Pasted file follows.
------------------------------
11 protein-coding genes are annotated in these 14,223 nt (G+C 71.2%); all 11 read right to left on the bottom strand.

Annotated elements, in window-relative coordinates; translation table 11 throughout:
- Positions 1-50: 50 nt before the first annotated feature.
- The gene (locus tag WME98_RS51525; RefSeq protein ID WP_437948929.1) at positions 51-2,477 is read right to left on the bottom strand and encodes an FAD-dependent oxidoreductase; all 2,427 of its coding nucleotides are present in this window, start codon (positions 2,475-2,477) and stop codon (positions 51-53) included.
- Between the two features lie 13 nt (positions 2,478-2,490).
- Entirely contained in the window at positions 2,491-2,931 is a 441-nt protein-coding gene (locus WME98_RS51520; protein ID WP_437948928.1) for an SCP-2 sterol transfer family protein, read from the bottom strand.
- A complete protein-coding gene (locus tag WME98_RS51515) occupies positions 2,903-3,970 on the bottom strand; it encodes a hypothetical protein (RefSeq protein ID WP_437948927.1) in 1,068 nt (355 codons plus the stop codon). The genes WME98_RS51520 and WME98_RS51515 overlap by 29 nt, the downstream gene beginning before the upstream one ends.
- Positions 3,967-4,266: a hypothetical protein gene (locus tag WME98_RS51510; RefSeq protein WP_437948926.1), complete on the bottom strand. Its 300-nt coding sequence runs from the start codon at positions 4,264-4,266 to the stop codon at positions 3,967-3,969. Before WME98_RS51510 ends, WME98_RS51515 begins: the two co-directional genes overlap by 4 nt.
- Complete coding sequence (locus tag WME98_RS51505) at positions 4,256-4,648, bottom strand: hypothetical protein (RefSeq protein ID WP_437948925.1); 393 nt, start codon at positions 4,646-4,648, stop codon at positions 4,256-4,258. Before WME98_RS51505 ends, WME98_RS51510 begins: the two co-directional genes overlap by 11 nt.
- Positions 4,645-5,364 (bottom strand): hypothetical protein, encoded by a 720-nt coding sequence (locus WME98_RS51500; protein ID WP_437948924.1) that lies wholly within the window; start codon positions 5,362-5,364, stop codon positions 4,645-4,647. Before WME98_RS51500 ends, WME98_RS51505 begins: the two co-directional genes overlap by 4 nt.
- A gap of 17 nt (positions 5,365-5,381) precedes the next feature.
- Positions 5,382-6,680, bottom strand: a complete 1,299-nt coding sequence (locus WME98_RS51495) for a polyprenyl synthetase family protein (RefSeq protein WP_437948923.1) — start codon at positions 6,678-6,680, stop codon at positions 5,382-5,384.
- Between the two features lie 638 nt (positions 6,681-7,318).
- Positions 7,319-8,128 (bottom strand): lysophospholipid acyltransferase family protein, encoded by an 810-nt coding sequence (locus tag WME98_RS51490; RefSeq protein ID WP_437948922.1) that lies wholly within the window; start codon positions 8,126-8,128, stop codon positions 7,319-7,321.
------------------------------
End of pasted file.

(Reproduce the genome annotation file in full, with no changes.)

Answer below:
11 protein-coding genes are annotated in these 14,223 nt (G+C 71.2%); all 11 read right to left on the bottom strand.

Annotated elements, in window-relative coordinates; translation table 11 throughout:
- Positions 1-50: 50 nt before the first annotated feature.
- The gene (locus tag WME98_RS51525; RefSeq protein ID WP_437948929.1) at positions 51-2,477 is read right to left on the bottom strand and encodes an FAD-dependent oxidoreductase; all 2,427 of its coding nucleotides are present in this window, start codon (positions 2,475-2,477) and stop codon (positions 51-53) included.
- Between the two features lie 13 nt (positions 2,478-2,490).
- Entirely contained in the window at positions 2,491-2,931 is a 441-nt protein-coding gene (locus WME98_RS51520; protein ID WP_437948928.1) for an SCP-2 sterol transfer family protein, read from the bottom strand.
- A complete protein-coding gene (locus tag WME98_RS51515) occupies positions 2,903-3,970 on the bottom strand; it encodes a hypothetical protein (RefSeq protein ID WP_437948927.1) in 1,068 nt (355 codons plus the stop codon). The genes WME98_RS51520 and WME98_RS51515 overlap by 29 nt, the downstream gene beginning before the upstream one ends.
- Positions 3,967-4,266: a hypothetical protein gene (locus tag WME98_RS51510; RefSeq protein WP_437948926.1), complete on the bottom strand. Its 300-nt coding sequence runs from the start codon at positions 4,264-4,266 to the stop codon at positions 3,967-3,969. Before WME98_RS51510 ends, WME98_RS51515 begins: the two co-directional genes overlap by 4 nt.
- Complete coding sequence (locus tag WME98_RS51505) at positions 4,256-4,648, bottom strand: hypothetical protein (RefSeq protein ID WP_437948925.1); 393 nt, start codon at positions 4,646-4,648, stop codon at positions 4,256-4,258. Before WME98_RS51505 ends, WME98_RS51510 begins: the two co-directional genes overlap by 11 nt.
- Positions 4,645-5,364 (bottom strand): hypothetical protein, encoded by a 720-nt coding sequence (locus WME98_RS51500; protein ID WP_437948924.1) that lies wholly within the window; start codon positions 5,362-5,364, stop codon positions 4,645-4,647. Before WME98_RS51500 ends, WME98_RS51505 begins: the two co-directional genes overlap by 4 nt.
- A gap of 17 nt (positions 5,365-5,381) precedes the next feature.
- Positions 5,382-6,680, bottom strand: a complete 1,299-nt coding sequence (locus WME98_RS51495) for a polyprenyl synthetase family protein (RefSeq protein WP_437948923.1) — start codon at positions 6,678-6,680, stop codon at positions 5,382-5,384.
- Between the two features lie 638 nt (positions 6,681-7,318).
- Positions 7,319-8,128 (bottom strand): lysophospholipid acyltransferase family protein, encoded by an 810-nt coding sequence (locus tag WME98_RS51490; RefSeq protein ID WP_437948922.1) that lies wholly within the window; start codon positions 8,126-8,128, stop codon positions 7,319-7,321.